Quilting, Farming, Variety

Friday, May 31, 2013

Spring Farm Update

Spring here on the farm has gone so fast!  We had cool weather for a long time and good rains; in fact, it still isn't really hot yet. 

Last fall, when our hay supply was short, the farmer planted grass seeds in the hay meadows and pastures.  When the hay was almost gone, the grass came up and gave the cattle a little extra to eat.  They didn't leave much sign of that grass, but in the meadows it was a different story.

This was a variety of grass called "rye", and as you can see it grew to almost six feet tall.  We think this hay will make good feed for the cattle when it is put through the grinder/mixer next winter.
Arrow leaf clover was mixed with the rye.
These rows of stubble make the field look like there wouldn't be any more grass all summer, but with a few good showers, new grass will make the field green again.
We have had rain in the forecast several times in the past few weeks, making a time to cut the grass uncertain.  But if we can get two - three days in a row without rain, the farmer cuts and we bale the next day.  Of course the grass isn't completely dry; therefore, we use this machine to wrap the bales in plastic.
The damp hay has to be wrapped the same day it's baled, otherwise it will rot; the plastic seals out air, turning the grass into a type of silage.  As the bales are put onto the machine, they're pushed forward into a chamber where the plastic wraps around the bales as they move.  The long rows are sort of an outdoor barn.  Having to haul and wrap the bales as soon as they are baled, makes for a long day of work.  We can haul as many as fifteen bales at a time from the field, taking about an hour for the road trip and the wrapping.  Some nights we aren't finished until eleven or twelve p.m.; long hours for old people.
We've put up almost 450 bales so far, as compared to a total of 501 in last summer's drought. We are so thankful for every bale!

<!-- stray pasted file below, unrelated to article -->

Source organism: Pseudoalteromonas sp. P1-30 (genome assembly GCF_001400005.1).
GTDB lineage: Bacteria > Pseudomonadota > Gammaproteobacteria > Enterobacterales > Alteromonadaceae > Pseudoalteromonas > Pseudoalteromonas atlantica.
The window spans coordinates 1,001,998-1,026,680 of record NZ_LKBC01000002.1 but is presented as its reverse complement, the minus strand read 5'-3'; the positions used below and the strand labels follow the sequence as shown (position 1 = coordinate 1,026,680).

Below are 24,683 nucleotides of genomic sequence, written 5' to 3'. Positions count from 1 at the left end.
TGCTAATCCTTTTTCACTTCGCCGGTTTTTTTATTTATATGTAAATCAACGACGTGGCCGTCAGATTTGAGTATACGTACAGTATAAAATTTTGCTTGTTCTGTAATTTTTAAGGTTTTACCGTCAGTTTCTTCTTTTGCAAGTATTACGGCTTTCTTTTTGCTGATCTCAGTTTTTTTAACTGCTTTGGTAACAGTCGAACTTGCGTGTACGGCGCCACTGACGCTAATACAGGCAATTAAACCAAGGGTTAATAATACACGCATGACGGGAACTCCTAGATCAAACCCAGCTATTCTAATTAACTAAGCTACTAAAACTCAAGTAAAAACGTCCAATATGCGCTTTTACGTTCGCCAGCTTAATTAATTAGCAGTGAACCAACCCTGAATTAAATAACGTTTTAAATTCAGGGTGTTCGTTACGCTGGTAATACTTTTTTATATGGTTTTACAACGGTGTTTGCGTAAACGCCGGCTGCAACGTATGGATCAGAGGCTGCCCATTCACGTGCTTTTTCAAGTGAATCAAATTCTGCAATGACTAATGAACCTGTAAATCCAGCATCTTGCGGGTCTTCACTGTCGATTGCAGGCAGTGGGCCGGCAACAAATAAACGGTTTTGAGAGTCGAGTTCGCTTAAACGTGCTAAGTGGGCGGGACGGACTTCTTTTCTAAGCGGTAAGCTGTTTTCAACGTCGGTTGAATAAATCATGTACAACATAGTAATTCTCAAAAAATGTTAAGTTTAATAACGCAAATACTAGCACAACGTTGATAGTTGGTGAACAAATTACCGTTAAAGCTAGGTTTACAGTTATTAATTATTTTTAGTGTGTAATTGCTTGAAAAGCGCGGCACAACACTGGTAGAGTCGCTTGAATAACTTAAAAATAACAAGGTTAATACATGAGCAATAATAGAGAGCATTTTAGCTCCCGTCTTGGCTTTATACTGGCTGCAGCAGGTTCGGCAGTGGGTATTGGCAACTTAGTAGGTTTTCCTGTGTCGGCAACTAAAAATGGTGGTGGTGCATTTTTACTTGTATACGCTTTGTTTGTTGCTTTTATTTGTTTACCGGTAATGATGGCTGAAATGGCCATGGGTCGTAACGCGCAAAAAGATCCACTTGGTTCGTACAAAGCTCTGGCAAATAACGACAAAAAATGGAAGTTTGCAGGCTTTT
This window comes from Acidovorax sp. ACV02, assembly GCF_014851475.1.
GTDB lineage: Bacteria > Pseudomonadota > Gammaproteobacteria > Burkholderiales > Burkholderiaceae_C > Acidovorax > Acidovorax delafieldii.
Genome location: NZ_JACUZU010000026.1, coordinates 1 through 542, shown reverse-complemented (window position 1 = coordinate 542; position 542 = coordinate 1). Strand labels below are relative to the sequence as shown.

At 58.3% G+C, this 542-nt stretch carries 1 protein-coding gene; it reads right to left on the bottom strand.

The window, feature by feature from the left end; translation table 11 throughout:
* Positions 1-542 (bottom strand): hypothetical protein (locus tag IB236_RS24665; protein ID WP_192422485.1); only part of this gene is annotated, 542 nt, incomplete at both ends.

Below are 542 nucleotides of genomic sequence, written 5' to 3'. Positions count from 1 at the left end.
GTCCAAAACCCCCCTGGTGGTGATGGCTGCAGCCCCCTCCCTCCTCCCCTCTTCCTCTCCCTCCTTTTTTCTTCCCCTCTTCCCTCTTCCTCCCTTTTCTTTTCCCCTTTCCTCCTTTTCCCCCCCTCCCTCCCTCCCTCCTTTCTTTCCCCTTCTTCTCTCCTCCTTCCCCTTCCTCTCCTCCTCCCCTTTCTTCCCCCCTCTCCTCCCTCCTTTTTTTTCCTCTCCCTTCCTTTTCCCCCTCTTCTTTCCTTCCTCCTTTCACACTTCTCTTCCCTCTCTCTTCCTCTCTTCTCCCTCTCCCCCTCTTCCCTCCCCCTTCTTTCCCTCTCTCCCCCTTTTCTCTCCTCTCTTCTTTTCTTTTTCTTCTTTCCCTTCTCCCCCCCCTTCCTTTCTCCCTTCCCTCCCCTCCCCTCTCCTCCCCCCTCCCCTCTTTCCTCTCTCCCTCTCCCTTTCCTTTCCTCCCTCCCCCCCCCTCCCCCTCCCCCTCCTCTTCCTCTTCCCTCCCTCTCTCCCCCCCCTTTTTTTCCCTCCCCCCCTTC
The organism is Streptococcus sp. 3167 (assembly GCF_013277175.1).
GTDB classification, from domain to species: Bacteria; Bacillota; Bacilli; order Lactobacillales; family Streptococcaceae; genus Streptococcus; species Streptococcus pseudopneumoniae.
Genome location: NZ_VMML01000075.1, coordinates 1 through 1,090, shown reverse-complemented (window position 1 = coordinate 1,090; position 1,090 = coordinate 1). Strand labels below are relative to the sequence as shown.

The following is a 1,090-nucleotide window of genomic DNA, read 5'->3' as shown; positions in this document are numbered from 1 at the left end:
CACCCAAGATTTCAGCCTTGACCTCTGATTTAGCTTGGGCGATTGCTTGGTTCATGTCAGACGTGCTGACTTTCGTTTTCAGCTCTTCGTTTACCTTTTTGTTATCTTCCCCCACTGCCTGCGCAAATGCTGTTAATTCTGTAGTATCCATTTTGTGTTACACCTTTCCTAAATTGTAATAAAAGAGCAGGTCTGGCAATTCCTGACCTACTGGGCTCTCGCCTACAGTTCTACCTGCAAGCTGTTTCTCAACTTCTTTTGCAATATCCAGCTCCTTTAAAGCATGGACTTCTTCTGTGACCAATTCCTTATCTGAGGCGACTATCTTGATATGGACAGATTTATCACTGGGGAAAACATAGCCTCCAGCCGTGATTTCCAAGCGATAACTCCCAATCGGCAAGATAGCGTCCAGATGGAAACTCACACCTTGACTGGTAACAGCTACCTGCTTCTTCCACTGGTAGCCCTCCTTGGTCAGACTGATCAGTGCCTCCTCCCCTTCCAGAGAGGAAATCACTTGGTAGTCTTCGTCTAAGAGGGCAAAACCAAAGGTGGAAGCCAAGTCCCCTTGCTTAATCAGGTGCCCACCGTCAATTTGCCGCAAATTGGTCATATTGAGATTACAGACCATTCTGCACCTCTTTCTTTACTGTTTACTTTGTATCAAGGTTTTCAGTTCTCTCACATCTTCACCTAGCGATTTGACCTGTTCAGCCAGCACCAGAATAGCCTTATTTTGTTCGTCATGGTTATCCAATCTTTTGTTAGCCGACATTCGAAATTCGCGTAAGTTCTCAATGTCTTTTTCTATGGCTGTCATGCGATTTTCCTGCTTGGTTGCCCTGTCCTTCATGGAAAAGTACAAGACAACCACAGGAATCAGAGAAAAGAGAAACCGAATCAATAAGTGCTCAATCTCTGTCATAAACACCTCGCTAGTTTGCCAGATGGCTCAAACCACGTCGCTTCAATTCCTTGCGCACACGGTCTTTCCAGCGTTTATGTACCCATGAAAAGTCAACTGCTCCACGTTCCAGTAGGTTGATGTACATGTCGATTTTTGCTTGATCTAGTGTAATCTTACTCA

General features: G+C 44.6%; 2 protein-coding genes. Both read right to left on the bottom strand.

On top of working in the hay, our chickens are in their last week on the farm, which means "there's work on every hand!"  I keep wondering, how many more years will we be able to work?

Thursday, May 30, 2013

29 Days Between Posts

What a thrill to know I've been missed!  Some have asked if I'm o.k.; I am ~ just a little weary and wondering if I should continue blogging.   My daughter started this blog site and asked if I would like to contribute a story now and then and show some of my quilts.
It was fun and exciting to read comments about my work and soon, every stitch I made was examined and carefully done so I could write about the quilt.  That was the way it was for all the years I entered quilts in the county fair: what will the judges think of this or that, and soon it almost became a chore, rather than an enjoyment, trying to be perfect.  Now I almost feel burned out with quilting, because the last one I put up stayed on the frames for about six months, just sitting there, covered up to keep it from fading.  Yesterday I took it off the frames, folded it up with its batting and lining, and put it in the cupboard.
Does this make me a failure?  I don't think so; I feel relief that it's out of sight, and now my frames are open for baby quilts and doll quilts, and I can still piece tops when I want to. 

Many hours were put into paper piecing the top.  I just didn't feel up to trying to hand quilt through all those seams and didn't want to take a chance of ruining it by machine quilting it, because it is a pretty top.

The pattern is a Marcia Hohn design from the Spring 2003 edition of the Quilt magazine, called Flowers of Friendship. 
Now of course, this set-back in my creative spirit isn't the reason I haven't blogged.  I'll try to find time to post that story tomorrow.  I have tried to find time each day to read your words and look at the beautiful pictures you post. So, let me thank each of you who looked for my words and wondered about me; makes me feel special...

Wednesday, May 1, 2013

May Apron

Can you believe it's time for the May apron, the fifth one! 

This apron gives good coverage: crossed in back, buttoned forward shoulder line, and a big, generous pocket.  It is made in a soft green and pink cotton print, with edges bound in pink homemade bias tape.

The copyright date on the pattern envelope is 1971.  It appears to have been used more than once.
Only two pattern pieces are needed to make this one, so it might be an easy "first" apron for someone to make.